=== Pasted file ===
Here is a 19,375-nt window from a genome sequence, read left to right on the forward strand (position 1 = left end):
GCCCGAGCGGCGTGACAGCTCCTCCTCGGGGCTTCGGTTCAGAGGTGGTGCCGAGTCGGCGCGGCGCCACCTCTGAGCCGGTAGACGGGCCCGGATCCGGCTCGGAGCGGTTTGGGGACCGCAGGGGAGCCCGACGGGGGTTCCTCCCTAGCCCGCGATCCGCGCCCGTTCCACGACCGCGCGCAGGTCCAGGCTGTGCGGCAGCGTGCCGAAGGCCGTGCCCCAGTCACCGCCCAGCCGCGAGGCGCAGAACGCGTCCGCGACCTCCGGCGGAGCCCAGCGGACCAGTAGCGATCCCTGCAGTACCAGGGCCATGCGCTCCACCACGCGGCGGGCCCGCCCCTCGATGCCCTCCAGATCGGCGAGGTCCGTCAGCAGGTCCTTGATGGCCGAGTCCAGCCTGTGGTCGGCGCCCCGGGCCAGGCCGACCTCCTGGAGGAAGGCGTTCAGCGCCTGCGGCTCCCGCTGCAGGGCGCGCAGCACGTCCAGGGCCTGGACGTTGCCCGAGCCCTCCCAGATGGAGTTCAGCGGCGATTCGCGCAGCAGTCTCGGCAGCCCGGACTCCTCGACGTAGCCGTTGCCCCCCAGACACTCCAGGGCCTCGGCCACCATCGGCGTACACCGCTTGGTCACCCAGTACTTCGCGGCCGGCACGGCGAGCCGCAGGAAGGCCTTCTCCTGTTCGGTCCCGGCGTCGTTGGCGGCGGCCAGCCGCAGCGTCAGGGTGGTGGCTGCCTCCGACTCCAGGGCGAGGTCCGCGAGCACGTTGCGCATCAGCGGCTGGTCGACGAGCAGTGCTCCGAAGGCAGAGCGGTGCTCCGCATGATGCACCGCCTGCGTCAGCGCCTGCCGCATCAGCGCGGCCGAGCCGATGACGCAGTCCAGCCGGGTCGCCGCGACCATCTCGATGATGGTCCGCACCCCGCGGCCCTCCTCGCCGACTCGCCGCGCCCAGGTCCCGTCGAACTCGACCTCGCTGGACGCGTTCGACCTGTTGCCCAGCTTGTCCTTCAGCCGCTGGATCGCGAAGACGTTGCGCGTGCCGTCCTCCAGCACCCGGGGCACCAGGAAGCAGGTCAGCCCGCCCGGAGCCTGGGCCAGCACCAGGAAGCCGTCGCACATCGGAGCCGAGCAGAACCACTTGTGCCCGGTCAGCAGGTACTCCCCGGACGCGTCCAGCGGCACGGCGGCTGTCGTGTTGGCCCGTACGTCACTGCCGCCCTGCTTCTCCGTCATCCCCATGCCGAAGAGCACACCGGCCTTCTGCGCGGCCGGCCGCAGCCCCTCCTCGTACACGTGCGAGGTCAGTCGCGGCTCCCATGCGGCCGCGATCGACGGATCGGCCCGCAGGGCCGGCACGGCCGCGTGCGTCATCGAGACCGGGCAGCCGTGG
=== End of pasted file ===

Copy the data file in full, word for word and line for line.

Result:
Here is a 19,375-nt window from a genome sequence, read left to right on the forward strand (position 1 = left end):
GCCCGAGCGGCGTGACAGCTCCTCCTCGGGGCTTCGGTTCAGAGGTGGTGCCGAGTCGGCGCGGCGCCACCTCTGAGCCGGTAGACGGGCCCGGATCCGGCTCGGAGCGGTTTGGGGACCGCAGGGGAGCCCGACGGGGGTTCCTCCCTAGCCCGCGATCCGCGCCCGTTCCACGACCGCGCGCAGGTCCAGGCTGTGCGGCAGCGTGCCGAAGGCCGTGCCCCAGTCACCGCCCAGCCGCGAGGCGCAGAACGCGTCCGCGACCTCCGGCGGAGCCCAGCGGACCAGTAGCGATCCCTGCAGTACCAGGGCCATGCGCTCCACCACGCGGCGGGCCCGCCCCTCGATGCCCTCCAGATCGGCGAGGTCCGTCAGCAGGTCCTTGATGGCCGAGTCCAGCCTGTGGTCGGCGCCCCGGGCCAGGCCGACCTCCTGGAGGAAGGCGTTCAGCGCCTGCGGCTCCCGCTGCAGGGCGCGCAGCACGTCCAGGGCCTGGACGTTGCCCGAGCCCTCCCAGATGGAGTTCAGCGGCGATTCGCGCAGCAGTCTCGGCAGCCCGGACTCCTCGACGTAGCCGTTGCCCCCCAGACACTCCAGGGCCTCGGCCACCATCGGCGTACACCGCTTGGTCACCCAGTACTTCGCGGCCGGCACGGCGAGCCGCAGGAAGGCCTTCTCCTGTTCGGTCCCGGCGTCGTTGGCGGCGGCCAGCCGCAGCGTCAGGGTGGTGGCTGCCTCCGACTCCAGGGCGAGGTCCGCGAGCACGTTGCGCATCAGCGGCTGGTCGACGAGCAGTGCTCCGAAGGCAGAGCGGTGCTCCGCATGATGCACCGCCTGCGTCAGCGCCTGCCGCATCAGCGCGGCCGAGCCGATGACGCAGTCCAGCCGGGTCGCCGCGACCATCTCGATGATGGTCCGCACCCCGCGGCCCTCCTCGCCGACTCGCCGCGCCCAGGTCCCGTCGAACTCGACCTCGCTGGACGCGTTCGACCTGTTGCCCAGCTTGTCCTTCAGCCGCTGGATCGCGAAGACGTTGCGCGTGCCGTCCTCCAGCACCCGGGGCACCAGGAAGCAGGTCAGCCCGCCCGGAGCCTGGGCCAGCACCAGGAAGCCGTCGCACATCGGAGCCGAGCAGAACCACTTGTGCCCGGTCAGCAGGTACTCCCCGGACGCGTCCAGCGGCACGGCGGCTGTCGTGTTGGCCCGTACGTCACTGCCGCCCTGCTTCTCCGTCATCCCCATGCCGAAGAGCACACCGGCCTTCTGCGCGGCCGGCCGCAGCCCCTCCTCGTACACGTGCGAGGTCAGTCGCGGCTCCCATGCGGCCGCGATCGACGGATCGGCCCGCAGGGCCGGCACGGCCGCGTGCGTCATCGAGACCGGGCAGCCGTGG